Amid demonstrations, calls to boycott and with expectations for low voter turnout, Algeria is preparing to hold its seventh parliamentary elections in 30 years under new electoral rules and with more than 13,000 candidates vying for 407 seats.
The government was monopolized by the Liberation Front Party from 1962 until 1991 when the first multi-party elections were canceled by a military coup for fear of an Islamist party victory that would have changed the constitution into Shariah law.
These current elections are being held under new electoral rules which include term limits and opportunities for women and young people to run as well. But the Hirak pro-democracy movement alleges that the open elections don’t go far enough and want the military to withdraw from the government.
More than 50 parties are running in the parliamentary elections, but some parties refuse to participate including the Socialist Forces Front, the Workers party (left wing), and the crowd for Culture and Democracy (secular), claiming that the conditions were not ready to hold them.
Parliamentary elections in Algeria are held in light of a political and societal division between participating political forces and others boycotting the pretext of the absence of conditions of integrity and transparency. While very large sectors of the popular movement expressed their rejection of these elections.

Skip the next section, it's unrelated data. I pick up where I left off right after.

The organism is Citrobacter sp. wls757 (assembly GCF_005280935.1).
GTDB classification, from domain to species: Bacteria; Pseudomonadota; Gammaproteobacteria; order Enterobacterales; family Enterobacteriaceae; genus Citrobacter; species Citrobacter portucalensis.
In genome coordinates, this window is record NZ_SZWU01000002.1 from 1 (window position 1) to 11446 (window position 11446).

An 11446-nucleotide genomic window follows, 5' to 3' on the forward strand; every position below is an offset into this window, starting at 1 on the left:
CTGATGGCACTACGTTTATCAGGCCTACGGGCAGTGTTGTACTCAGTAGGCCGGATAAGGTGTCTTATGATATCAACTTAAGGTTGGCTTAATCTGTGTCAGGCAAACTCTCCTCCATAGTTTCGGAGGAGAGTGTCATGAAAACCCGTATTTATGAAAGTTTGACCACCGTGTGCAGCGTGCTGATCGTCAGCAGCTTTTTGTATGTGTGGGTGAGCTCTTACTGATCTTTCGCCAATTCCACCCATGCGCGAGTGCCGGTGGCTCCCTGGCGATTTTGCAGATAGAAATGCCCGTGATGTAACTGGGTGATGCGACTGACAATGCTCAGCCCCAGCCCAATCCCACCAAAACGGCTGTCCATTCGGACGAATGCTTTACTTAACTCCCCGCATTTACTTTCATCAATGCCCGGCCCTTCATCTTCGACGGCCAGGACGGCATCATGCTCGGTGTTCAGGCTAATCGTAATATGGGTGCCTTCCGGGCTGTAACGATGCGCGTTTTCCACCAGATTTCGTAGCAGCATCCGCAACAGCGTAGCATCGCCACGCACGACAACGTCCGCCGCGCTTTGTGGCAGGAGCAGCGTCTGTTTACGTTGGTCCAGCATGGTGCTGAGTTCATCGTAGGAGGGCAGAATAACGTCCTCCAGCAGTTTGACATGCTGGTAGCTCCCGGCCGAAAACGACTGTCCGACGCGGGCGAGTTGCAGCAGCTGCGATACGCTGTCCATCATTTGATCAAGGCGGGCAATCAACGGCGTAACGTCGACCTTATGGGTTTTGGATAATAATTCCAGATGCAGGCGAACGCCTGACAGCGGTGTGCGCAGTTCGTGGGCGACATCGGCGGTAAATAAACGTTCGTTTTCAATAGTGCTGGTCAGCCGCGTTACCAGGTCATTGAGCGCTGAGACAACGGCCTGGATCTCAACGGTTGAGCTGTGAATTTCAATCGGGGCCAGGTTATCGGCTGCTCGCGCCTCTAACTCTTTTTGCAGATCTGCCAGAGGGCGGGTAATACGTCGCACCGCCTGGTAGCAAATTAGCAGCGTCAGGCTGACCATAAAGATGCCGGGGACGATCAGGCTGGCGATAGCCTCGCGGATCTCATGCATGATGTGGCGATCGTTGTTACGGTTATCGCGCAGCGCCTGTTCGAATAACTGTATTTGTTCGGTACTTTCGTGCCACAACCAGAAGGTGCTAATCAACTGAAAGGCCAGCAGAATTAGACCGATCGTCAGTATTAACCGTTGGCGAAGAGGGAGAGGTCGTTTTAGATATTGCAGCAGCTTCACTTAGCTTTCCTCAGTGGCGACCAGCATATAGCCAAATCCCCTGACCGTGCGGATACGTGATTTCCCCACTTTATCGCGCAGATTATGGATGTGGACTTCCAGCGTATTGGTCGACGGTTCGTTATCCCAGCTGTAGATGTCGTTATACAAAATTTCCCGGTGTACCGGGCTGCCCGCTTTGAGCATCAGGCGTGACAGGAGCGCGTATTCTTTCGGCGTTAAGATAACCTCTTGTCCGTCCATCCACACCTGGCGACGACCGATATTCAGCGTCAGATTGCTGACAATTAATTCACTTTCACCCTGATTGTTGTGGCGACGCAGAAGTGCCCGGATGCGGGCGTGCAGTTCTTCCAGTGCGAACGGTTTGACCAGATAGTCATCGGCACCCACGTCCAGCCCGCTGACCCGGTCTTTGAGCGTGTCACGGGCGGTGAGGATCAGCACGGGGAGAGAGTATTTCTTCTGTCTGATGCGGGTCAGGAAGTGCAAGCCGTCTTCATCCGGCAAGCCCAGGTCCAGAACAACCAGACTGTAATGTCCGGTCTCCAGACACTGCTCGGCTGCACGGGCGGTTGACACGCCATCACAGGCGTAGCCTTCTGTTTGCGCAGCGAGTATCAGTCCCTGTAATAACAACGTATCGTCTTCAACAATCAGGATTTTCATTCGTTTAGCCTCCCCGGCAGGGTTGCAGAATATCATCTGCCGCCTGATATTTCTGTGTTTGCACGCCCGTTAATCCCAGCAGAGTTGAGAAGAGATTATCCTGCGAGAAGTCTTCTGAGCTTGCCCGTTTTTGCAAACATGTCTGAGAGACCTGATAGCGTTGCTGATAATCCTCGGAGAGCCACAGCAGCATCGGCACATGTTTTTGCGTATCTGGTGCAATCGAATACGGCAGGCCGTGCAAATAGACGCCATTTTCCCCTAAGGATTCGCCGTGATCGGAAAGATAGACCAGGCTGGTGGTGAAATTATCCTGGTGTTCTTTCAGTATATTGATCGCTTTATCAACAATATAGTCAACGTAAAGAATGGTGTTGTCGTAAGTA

The 13,000 candidates belong to 1,500 lists, more than half of whom are independent and who do not belong to any party.<
Expectations are mixed ahead of legislative elections in Algeria. While independent candidates see an opportunity for more young people and women to take seat in parliament, the voter turnout could be low because of the calls to boycott.
It remains to be seen whether the Algerian elections will produce real transformation in the political system that satisfies the popular movement and that will only become clear after the results are in – and deemed to be fair.